Ransom, SQL-injection, DDoS: Perfect storm hits company

TalkTalk, a British telecom giant, was nailed by a huge attack that incorporated DDoS, SQL-injection, and now, apparently, a ransom attempt to collect Bitcoins in order not to release the stolen information.

It started (as many attacks do) with a DDoS that was likely meant to distract and overwhelm IT’s defenses. From there, it appears, an SQL-injection attack on the videos hosted on the company’s website allowed access to sensitive data.

Result: The attacker made off with names, addresses, dates of birth, telephone numbers, email addresses, bank account information and potentially more.

Arrest made

One arrest has been made so far in connection with the attack: a 15-year-old boy living in Northern Ireland.

And Talk Talk’s chief executive has also revealed he was contacted by someone demanding a ransom in exchange for not releasing stolen data online. No word on whether the two are one and the same.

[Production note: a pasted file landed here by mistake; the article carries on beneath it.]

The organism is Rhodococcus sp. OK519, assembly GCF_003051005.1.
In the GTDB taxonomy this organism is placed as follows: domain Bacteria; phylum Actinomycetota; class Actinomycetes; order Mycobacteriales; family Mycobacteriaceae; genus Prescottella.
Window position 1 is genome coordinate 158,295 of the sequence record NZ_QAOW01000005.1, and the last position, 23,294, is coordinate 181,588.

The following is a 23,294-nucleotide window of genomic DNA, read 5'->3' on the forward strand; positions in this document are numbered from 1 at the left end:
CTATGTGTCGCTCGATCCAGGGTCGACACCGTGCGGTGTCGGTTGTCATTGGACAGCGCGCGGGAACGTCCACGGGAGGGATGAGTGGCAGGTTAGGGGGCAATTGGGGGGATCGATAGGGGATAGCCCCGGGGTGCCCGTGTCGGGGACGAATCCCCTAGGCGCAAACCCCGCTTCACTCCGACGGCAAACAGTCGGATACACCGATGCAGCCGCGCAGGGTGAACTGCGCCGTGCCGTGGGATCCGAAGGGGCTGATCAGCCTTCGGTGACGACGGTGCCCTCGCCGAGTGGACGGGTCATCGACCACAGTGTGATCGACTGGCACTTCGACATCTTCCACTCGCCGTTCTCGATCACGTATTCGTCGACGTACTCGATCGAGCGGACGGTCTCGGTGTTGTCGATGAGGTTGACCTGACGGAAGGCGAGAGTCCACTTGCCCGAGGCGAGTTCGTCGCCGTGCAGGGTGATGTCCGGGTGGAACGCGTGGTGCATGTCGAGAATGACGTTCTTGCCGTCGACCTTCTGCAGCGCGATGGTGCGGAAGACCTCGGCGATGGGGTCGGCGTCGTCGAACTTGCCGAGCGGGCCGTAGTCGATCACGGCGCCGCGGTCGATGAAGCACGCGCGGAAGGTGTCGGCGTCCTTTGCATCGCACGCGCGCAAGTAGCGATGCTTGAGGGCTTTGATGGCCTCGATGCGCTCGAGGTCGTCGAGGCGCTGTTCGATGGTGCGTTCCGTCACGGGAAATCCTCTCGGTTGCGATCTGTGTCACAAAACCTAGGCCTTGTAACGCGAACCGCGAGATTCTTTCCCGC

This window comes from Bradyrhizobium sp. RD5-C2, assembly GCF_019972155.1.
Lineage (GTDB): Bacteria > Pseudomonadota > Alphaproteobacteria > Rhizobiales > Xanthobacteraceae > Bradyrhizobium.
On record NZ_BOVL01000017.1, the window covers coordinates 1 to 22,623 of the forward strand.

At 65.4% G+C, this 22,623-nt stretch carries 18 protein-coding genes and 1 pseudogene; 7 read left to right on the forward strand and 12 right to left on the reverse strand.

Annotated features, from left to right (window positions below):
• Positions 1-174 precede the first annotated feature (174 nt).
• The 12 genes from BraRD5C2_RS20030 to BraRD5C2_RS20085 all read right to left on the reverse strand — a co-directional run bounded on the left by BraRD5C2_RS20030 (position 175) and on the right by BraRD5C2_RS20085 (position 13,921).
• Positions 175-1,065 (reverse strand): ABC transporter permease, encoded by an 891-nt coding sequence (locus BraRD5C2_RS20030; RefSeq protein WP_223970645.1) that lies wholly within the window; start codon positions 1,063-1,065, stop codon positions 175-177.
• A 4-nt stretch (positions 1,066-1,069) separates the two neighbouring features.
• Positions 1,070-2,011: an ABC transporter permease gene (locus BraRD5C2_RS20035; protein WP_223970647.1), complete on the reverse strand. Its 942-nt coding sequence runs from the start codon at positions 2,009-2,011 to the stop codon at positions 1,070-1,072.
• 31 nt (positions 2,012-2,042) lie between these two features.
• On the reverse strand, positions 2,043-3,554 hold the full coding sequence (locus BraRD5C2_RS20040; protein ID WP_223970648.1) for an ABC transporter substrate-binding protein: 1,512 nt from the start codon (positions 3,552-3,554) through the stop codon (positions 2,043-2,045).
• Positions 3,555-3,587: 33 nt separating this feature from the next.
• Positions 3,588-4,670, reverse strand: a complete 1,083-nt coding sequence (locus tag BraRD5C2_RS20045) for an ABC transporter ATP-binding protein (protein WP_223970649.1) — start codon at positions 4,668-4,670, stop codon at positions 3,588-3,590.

Lessons learned

There’s still more to come on this story, and likely much more.

But for the time being, IT should heed two old warnings:

  1. DDoS isn’t always the end your troubles. Denial of Service attacks are pesky and may seem like a minor annoyance on the level of an epic prank. But as this and so many other cases show, it’s often a way for hackers to divert attention or preoccupy defenses as they go after the real high-value targets.
  2. Prepare to be bribed. Ransomware and just plain holding data hostage are popular ways for hackers to turn their craft into a quick buck. Most companies opt not to pay (or at least would never admit to it publicly), but you should be prepared and have your own course of action mapped out ahead of time.

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